Saleh Amer / Islam Online – 2005-02-24 08:13:16
MOSUL (February 22, 2005) — Almost two years after the US-led forces occupied Iraq, the children of the northern city of Mosul have united in grief and need, working around the clock to help provide for their one-time well-to-do families, who are now living below the poverty line.
“I have dropped out of school and I’m now selling plastic bags in the city’s market to make ends meet,” eight-year-old Jamal Mohammad told IslamOnline.net Tuesday, February 22.
Jamal’s father was an army officer, but he has not returned home since the US-led invasion-turned-occupation of the Arab country.
“I have become the breadwinner of my four-member family and I have to work hard for them. There is no time to play,” Jamal added as he was in a tearing hurry.
Hassan Omar, 11, is selling fuel with his younger brother at double the regular price at fuel stations.
“Every day, my brother and I rotationally buy fuel from stations and sell them at sidewalks,” said Omar whose father and elder brother were detained by US occupation troops seven months ago.
Hassan Ali, 10, is no better than the others. He is forced to work as mechanic’s apprentice in Al-Karama industrial district.
“My father was shot dead by US occupation forces one year ago and I have no other option but to work at this workshop for fixing cars,” Ali told IOL after an exhausting 14-hour workday.
Orphaned Children Struggle to Survive
The backbreaking work has indeed put years on Jamal and his fellow children, who have become a phenomenon in post-invasion Iraqi society, paying the silent cost of the US-led occupation.
Thousands of children have to labor at the crack of dawn every day to provide for their destitute families, IOL correspondent says.
The children can no longer enjoy themselves, leaving the playgrounds and schools for traffic jams and workshops, working as apprentices.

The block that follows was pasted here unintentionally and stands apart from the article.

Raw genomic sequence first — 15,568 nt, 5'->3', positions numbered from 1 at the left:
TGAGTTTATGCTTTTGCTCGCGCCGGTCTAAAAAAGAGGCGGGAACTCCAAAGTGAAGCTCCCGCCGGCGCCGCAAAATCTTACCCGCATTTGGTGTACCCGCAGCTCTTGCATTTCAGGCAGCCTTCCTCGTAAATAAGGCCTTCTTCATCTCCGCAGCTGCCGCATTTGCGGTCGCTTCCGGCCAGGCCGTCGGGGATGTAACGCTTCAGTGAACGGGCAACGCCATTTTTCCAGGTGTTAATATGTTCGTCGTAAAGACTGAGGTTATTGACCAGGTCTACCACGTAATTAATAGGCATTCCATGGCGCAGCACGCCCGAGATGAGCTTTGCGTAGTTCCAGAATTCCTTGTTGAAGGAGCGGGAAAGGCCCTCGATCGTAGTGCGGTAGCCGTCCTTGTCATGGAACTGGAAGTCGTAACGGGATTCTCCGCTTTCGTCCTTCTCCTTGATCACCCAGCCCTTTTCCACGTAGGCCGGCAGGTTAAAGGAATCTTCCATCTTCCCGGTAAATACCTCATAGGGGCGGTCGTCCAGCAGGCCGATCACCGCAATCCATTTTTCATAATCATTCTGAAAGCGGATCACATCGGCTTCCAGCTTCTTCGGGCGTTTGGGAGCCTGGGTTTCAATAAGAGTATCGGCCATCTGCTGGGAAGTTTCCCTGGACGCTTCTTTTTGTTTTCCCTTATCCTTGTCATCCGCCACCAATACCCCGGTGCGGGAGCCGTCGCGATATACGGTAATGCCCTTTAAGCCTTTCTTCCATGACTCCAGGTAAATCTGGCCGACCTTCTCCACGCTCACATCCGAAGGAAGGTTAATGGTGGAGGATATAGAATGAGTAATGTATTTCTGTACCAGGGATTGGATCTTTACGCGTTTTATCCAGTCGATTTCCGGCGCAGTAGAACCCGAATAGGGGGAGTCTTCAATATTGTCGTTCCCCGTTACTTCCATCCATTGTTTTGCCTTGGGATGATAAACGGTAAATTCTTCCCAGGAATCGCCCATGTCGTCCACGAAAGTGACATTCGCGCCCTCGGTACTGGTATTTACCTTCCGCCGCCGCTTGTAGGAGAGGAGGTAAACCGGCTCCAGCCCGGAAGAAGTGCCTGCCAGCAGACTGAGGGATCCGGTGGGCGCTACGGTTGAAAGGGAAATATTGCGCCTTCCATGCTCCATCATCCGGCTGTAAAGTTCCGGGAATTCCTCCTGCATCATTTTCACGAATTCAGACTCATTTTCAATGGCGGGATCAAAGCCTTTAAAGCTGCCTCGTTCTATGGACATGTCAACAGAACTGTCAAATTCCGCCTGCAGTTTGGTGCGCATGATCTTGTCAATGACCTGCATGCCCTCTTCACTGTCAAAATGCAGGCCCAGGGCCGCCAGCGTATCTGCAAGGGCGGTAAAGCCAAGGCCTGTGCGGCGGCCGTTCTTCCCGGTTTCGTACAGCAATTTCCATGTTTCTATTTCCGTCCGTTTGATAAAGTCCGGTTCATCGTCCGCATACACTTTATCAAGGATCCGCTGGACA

“Such stressful work will make them go prematurely grey,” Mowafak Al-Weisi, professor of sociology in Mosul University, told IOL. “They further pick up disastrous habits like smoking and addiction, not to mention some bad manners.”
Weisi also said those children are exploited by their employers — as they are poorly paid. “When they grow up, they will try to vent their childhood complexes on other children and become preoccupied with one and only thing; namely, how to make money.”
A report by British NGO Medact revealed in November that Iraqis will feel the brunt of the US-British invasion for years and “maybe generations” to come with the “alarming deterioration” of the health care system in the war-ravaged country.
The Iraqi health ministry warned in November that acute malnutrition among Iraqi children has nearly doubled since the US invaded the country in March 2003.
The United Nations children’s fund (UNICEF) had warned that the number of children who suffer from diarrhea, Iraq’s number one killer of infants, has more than doubled under occupation.
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